PONTE VEDRA BEACH, Fla. — Rory McIlroy’s Sunday drive at TPC Sawgrass was far from leisurely. He spent most of the final round of the Players Championship stuck in his lane in a logjam, pumping his brakes while players grew larger in his rearview mirror.
Eddie Pepperell, who started Sunday six strokes behind McIlroy, caught him, and so, fleetingly, did Jhonattan Vegas, who also began the round six behind him. Early on, McIlroy, who himself began the day trailing Jon Rahm by one, was passed on the leader board by Abraham Ancer, who came from three off his pace. Down the stretch, Jim Furyk, who came from four back, inched ahead.
In contrast to last year, when Webb Simpson squeezed all the drama from the finish with a four-stroke victory, Sunday was a knock-down-drag-out race to the wire, with eight players holding at least a share of the lead — including Vegas for 16 seconds — before McIlroy took command.
McIlroy did not panic when he carded a double bogey on the fourth hole and made the turn in a one-over-par 37. While everyone around him spun out or ran out of road, McIlroy put together four birdies, against one bogey, on the back nine for a final-round two-under 70, good for a one-stroke victory.
McIlroy, of Northern Ireland, finished at 16-under 272, one ahead of Furyk, who closed with a 67, and two in front of Pepperell (66) and Vegas (66). Rahm struggled to a 76 and ended up in a four-way tie for 12th at 11 under.
The victory was McIlroy’s 15th on the PGA Tour, and his second in two years on St. Patrick’s Day weekend.
“It’s not a bad weekend for me,” said McIlroy, who lifted his long-sleeve blue sweater to reveal, along with an impish grin, a green golf shirt.
McIlroy showed little emotion after he two-putted for par on the last hole to close out the tournament in brisk, overcast and intermittently rainy conditions. His emotions, by design, have run the gamut from happy to content during each top-six finish in his first six starts of 2019.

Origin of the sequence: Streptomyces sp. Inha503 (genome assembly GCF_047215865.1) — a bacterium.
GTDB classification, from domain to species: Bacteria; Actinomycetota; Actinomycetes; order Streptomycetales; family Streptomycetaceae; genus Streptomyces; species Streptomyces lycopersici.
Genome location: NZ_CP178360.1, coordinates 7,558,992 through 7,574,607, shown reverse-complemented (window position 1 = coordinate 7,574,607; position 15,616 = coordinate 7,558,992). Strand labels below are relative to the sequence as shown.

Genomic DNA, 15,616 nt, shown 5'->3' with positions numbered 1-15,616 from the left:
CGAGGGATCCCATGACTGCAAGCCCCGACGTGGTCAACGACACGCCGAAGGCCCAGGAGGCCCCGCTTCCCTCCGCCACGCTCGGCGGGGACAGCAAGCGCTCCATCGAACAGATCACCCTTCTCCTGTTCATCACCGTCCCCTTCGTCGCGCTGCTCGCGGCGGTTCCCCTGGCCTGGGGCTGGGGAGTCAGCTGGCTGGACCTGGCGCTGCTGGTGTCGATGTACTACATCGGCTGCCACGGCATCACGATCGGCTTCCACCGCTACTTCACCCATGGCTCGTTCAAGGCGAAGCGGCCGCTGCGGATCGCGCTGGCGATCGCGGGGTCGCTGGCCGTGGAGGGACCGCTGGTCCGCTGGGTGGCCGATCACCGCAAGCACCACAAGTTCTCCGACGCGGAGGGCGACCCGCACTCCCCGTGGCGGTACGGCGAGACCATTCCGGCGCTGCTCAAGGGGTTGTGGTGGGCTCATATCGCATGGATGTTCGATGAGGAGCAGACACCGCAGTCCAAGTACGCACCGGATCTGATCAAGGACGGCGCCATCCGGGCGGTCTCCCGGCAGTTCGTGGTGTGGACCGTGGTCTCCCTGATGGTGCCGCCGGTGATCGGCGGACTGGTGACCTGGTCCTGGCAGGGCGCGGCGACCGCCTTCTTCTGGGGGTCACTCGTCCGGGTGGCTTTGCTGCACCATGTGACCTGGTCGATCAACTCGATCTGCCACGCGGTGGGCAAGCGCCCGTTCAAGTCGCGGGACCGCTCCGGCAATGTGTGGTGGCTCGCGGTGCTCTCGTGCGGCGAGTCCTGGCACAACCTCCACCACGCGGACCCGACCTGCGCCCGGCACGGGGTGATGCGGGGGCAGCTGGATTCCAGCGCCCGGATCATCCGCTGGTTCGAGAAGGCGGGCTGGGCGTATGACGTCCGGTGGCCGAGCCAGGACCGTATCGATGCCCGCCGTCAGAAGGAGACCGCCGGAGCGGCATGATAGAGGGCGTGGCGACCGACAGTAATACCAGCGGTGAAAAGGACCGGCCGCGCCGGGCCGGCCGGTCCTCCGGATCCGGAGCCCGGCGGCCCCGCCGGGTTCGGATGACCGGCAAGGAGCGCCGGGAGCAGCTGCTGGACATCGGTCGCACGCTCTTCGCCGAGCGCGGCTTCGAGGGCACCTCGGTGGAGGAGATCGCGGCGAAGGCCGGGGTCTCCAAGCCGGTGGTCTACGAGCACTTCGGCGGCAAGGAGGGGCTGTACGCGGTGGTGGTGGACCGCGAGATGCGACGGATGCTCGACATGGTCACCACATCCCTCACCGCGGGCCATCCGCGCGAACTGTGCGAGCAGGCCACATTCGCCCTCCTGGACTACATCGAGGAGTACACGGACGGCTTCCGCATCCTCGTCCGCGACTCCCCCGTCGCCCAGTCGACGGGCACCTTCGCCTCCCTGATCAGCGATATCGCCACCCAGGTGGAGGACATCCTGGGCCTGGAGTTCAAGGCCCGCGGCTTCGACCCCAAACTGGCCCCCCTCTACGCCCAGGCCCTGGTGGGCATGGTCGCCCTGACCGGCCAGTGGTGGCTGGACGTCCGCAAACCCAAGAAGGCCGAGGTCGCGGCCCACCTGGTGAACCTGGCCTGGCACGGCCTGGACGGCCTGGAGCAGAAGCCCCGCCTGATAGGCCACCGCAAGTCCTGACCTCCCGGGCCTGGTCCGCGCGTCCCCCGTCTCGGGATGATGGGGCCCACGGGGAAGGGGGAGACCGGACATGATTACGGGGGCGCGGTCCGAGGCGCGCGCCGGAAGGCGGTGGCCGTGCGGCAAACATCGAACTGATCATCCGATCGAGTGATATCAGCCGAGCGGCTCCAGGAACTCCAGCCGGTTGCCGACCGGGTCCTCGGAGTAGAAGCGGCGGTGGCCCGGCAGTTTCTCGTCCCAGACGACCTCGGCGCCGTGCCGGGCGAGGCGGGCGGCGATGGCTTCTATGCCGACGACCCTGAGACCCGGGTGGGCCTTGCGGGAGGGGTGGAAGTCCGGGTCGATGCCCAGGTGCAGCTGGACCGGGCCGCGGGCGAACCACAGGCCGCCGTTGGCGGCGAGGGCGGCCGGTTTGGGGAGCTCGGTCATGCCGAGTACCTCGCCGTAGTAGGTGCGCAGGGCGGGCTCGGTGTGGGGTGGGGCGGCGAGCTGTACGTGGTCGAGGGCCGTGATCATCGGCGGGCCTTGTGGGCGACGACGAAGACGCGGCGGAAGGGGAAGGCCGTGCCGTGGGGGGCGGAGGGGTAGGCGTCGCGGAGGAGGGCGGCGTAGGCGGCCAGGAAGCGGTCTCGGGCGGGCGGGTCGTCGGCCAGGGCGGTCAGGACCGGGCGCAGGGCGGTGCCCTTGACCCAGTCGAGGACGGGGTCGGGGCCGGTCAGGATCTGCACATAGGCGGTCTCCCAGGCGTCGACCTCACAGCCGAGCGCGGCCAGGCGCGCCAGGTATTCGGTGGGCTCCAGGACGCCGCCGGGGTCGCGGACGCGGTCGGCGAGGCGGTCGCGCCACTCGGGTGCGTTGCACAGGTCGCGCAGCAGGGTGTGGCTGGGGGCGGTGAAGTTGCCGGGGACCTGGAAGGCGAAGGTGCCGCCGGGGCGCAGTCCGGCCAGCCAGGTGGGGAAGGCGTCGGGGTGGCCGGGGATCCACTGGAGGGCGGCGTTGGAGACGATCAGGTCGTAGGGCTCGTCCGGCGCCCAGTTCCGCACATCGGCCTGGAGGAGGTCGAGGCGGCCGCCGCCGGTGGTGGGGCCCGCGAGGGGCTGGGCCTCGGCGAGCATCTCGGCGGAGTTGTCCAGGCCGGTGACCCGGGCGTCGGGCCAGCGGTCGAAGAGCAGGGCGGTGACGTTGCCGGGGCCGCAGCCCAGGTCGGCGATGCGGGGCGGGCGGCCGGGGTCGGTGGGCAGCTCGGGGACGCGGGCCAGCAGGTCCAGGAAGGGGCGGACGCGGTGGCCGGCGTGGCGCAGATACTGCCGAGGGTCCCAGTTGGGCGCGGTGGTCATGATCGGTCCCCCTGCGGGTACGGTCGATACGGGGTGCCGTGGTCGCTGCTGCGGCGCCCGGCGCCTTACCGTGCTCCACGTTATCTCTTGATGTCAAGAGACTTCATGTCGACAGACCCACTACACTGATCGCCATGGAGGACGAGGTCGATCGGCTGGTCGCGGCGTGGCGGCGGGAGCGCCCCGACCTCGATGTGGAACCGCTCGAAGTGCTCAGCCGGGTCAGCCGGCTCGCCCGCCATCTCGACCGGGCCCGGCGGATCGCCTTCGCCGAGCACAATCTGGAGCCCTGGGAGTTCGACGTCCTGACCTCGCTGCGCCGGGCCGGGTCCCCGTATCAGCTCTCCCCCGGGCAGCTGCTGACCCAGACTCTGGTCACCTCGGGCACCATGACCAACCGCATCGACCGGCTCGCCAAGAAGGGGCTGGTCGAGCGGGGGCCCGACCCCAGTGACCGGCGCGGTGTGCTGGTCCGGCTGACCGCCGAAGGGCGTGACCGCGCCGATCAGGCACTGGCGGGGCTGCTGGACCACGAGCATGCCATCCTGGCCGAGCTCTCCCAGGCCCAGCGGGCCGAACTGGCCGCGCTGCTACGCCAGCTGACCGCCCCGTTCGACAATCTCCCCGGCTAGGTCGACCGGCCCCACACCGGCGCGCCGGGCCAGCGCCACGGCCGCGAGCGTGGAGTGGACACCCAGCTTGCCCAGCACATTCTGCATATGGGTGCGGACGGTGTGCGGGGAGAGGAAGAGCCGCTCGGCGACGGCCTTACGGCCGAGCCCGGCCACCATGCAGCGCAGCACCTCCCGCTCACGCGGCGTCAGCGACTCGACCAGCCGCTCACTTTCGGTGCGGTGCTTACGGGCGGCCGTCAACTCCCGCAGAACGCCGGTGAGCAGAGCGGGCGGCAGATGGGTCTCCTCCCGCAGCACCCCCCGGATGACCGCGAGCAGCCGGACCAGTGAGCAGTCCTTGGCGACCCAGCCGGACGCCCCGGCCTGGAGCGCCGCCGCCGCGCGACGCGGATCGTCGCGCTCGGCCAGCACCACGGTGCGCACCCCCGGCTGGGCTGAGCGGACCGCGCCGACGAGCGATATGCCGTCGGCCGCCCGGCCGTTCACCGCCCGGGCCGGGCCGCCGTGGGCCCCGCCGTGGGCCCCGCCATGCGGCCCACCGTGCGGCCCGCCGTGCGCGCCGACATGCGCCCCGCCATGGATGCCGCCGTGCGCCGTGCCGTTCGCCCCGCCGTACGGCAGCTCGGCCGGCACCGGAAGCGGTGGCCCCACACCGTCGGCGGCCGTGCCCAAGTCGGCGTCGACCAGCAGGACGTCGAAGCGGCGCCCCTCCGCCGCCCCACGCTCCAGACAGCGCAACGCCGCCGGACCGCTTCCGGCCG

“Of course I desperately wanted the win today, but it’s just another day,” McIlroy said. “It’s just another step in the journey.”
A decade has passed since McIlroy made his first start at Sawgrass, on the week that he turned 20. As he recalled with a laugh, he missed the cut that year while “getting kicked out of bars in Jax Beach for being underage. So I’ve come a long way.”
But his transformation has been deeper than that. McIlroy said he had learned not to tie his self-identity to his scores.
“One thing I used to do in the past is I’d let what I shot that day influence who I was or my mood,” McIlroy said, adding, “It’s something I’ve worked hard on because who I am as a person isn’t who I am as a golfer.”
That TPC Sawgrass, in its return to March after an 12-year run in May, provided a fair test was made plain in the juxtaposition at the top of the long-hitting 29-year-old, McIlroy, and the length-challenged 48-year-old, Furyk.
Furyk, who lives a short drive from the course, was one of the last players to earn his way into the field, and though he came up short in his bid for his first tour title since 2015, he had few complaints; the runner-up finish was his best showing in 23 starts in the event.
“I haven’t put myself in the heat with a really good opportunity to win a golf tournament in a while and I missed it,” Furyk said. “I missed the nerves, I missed the excitement.”
McIlroy, the world No. 6, played in the next-to-last pairing, which was his first big break. He has fallen short of the winner’s circle the past nine times that he has appeared in the final Sunday grouping.
How tough is it to be the hunted on Sunday? Rahm and Tommy Fleetwood (73), who played directly behind McIlroy and Jason Day (72), were the only players in the top 15 who failed to at least equal par.
McIlroy has one more start — the World Golf Championships match-play event in two weeks — before he tries for the fifth time to complete a career Grand Slam with a victory at the Masters.
If he took anything away from Sunday, besides the gold trophy, McIlroy said it was an affirmation that he was on the right track.
“I feel like I’ve managed the first six weeks or six tournaments of the year very well, even with some noise around me, whether it is he can’t close, he can’t play on Sundays, blah, blah, blah,” McIlroy said. “I’ve just got to do my thing, and if I go and I concentrate on me, control what I can do, good golf and good attitude takes care of the rest.”